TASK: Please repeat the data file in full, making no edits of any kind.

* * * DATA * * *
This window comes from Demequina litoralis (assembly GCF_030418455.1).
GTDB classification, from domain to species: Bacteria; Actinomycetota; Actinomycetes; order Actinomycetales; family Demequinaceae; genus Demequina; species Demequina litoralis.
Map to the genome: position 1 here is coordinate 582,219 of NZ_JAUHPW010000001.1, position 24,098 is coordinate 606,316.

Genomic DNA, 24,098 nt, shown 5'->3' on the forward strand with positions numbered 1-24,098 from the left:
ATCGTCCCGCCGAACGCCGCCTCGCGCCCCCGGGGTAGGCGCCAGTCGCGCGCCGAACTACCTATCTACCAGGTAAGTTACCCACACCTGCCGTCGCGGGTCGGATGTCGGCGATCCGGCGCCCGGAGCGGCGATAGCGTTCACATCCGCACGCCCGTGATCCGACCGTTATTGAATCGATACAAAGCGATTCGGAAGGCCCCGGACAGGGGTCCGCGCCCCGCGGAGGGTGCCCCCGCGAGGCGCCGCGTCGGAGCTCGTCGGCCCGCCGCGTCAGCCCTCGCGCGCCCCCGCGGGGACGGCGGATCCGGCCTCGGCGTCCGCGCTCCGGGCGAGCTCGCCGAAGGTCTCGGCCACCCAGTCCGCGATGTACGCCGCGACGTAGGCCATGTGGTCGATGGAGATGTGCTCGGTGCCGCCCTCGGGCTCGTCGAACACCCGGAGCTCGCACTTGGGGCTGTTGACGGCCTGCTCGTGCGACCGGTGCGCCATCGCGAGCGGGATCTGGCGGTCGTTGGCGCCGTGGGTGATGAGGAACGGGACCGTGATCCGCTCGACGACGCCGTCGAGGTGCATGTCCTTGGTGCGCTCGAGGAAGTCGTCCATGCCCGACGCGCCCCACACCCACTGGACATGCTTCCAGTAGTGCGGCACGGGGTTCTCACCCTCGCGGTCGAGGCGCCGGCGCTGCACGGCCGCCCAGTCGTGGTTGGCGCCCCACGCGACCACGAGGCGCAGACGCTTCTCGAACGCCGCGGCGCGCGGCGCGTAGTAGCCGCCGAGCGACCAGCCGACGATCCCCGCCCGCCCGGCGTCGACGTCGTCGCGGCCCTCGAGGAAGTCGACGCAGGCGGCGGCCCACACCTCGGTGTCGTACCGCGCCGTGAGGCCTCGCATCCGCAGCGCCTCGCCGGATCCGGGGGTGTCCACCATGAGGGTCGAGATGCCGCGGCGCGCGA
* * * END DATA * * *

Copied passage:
This window comes from Demequina litoralis (assembly GCF_030418455.1).
GTDB classification, from domain to species: Bacteria; Actinomycetota; Actinomycetes; order Actinomycetales; family Demequinaceae; genus Demequina; species Demequina litoralis.
Map to the genome: position 1 here is coordinate 582,219 of NZ_JAUHPW010000001.1, position 24,098 is coordinate 606,316.

Genomic DNA, 24,098 nt, shown 5'->3' on the forward strand with positions numbered 1-24,098 from the left:
ATCGTCCCGCCGAACGCCGCCTCGCGCCCCCGGGGTAGGCGCCAGTCGCGCGCCGAACTACCTATCTACCAGGTAAGTTACCCACACCTGCCGTCGCGGGTCGGATGTCGGCGATCCGGCGCCCGGAGCGGCGATAGCGTTCACATCCGCACGCCCGTGATCCGACCGTTATTGAATCGATACAAAGCGATTCGGAAGGCCCCGGACAGGGGTCCGCGCCCCGCGGAGGGTGCCCCCGCGAGGCGCCGCGTCGGAGCTCGTCGGCCCGCCGCGTCAGCCCTCGCGCGCCCCCGCGGGGACGGCGGATCCGGCCTCGGCGTCCGCGCTCCGGGCGAGCTCGCCGAAGGTCTCGGCCACCCAGTCCGCGATGTACGCCGCGACGTAGGCCATGTGGTCGATGGAGATGTGCTCGGTGCCGCCCTCGGGCTCGTCGAACACCCGGAGCTCGCACTTGGGGCTGTTGACGGCCTGCTCGTGCGACCGGTGCGCCATCGCGAGCGGGATCTGGCGGTCGTTGGCGCCGTGGGTGATGAGGAACGGGACCGTGATCCGCTCGACGACGCCGTCGAGGTGCATGTCCTTGGTGCGCTCGAGGAAGTCGTCCATGCCCGACGCGCCCCACACCCACTGGACATGCTTCCAGTAGTGCGGCACGGGGTTCTCACCCTCGCGGTCGAGGCGCCGGCGCTGCACGGCCGCCCAGTCGTGGTTGGCGCCCCACGCGACCACGAGGCGCAGACGCTTCTCGAACGCCGCGGCGCGCGGCGCGTAGTAGCCGCCGAGCGACCAGCCGACGATCCCCGCCCGCCCGGCGTCGACGTCGTCGCGGCCCTCGAGGAAGTCGACGCAGGCGGCGGCCCACACCTCGGTGTCGTACCGCGCCGTGAGGCCTCGCATCCGCAGCGCCTCGCCGGATCCGGGGGTGTCCACCATGAGGGTCGAGATGCCGCGGCGCGCGA